Shíshálh Nation members who live outside the Nation’s swiya (traditional territory) could get the right to vote and run for office after those in favour of amending the shíshálh Constitution narrowly outvoted those against in a referendum held at the end of May.
Eighty-three people voted to amend the constitution while 79 opposed the changes. About 30 per cent of eligible voters participated in the referendum.
Members were asked whether they agree that the proposed amendments to the constitution should be approved, and that the election and referendum law of 2019 also be adopted.
Those changes would mean a member would no longer be required to be a resident on shíshálh territory to vote and run for office.
“I’m absolutely stoked about it,” shíshálh Nation Chief Warren Paull told Coast Reporter.
“It justifies all the late nights and sitting on the red eye heading back to Ottawa and doing all of those things. It justifies all of it because I believe in this little thing called democracy,” said Paull.
“If you’re a Nation member, it should not matter where you live. You should be able to vote for and run for office if you so desire.“
But given the four-vote difference, others did not share that conviction.
Paull attributed the narrow margin to uncertainty over electing someone without close ties to the community. “They don’t mind people having a vote, but they do have a concern about those who don’t live here being able to run and come in and change the world. And then not having been here long enough to understand what’s actually going on and what the impacts are going to be.”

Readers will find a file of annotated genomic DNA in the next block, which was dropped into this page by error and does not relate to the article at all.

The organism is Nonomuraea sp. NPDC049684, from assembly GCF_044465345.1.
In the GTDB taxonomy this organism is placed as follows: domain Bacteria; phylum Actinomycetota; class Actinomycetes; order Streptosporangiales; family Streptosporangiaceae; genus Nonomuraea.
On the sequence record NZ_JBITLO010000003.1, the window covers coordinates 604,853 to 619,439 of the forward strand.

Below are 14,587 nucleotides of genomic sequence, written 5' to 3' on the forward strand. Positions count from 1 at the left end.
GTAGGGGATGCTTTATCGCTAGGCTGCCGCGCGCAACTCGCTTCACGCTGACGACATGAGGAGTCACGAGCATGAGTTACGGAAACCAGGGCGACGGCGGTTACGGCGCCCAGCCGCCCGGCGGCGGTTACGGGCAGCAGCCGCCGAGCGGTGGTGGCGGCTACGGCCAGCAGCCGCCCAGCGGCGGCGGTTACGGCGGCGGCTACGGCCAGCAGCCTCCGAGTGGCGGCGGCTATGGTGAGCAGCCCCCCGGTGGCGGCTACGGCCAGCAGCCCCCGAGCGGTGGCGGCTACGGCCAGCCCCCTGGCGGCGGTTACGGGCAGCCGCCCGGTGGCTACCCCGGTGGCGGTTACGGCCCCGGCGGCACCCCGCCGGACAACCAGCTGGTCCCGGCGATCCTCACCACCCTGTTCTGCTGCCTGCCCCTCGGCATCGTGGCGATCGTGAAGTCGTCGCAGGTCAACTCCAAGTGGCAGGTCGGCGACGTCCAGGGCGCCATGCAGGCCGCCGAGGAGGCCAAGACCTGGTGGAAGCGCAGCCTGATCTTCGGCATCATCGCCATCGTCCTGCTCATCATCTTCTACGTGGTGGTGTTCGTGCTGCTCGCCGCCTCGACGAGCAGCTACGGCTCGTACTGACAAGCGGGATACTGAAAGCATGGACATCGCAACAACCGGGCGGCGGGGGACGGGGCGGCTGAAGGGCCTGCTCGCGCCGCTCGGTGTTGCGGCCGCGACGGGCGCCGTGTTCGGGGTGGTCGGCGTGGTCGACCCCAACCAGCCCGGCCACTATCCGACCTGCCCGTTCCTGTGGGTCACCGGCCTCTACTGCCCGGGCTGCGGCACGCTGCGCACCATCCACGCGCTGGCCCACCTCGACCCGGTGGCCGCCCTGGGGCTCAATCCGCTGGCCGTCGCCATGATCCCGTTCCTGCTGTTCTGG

Under the new rules, non-residents who wish to run in an election would have to attend a nomination meeting while those who wish to vote would contact the Nation and be sent a mail-in ballot.
The Nation will be holding its next election in February and a nomination meeting is expected to be held in late November or early December, but it’s not known whether the new rules will be in place by then as the changes still have to be approved by federal cabinet.
The hope had been to get approval before Parliament broke for the summer, but “a long line of things that had to be approved” caused a delay, said Paull, who is expecting to meet with government officials to establish a revised timeline.
Shíshálh Nation became the first self-governing Indian band in Canada in 1986. A committee was struck in 2017 to update and amend four sections of the constitution, which was established in 1993.
Paull said efforts to get these particular changes underway began to ramp up following the last federal election and particularly since 2017. “As we went along, we found that we had some friends in [the justice ministry], and her name was Jody-Wilson Raybould, and she took personal interest in it and had some say in driving her team to get the work done in a timely fashion.”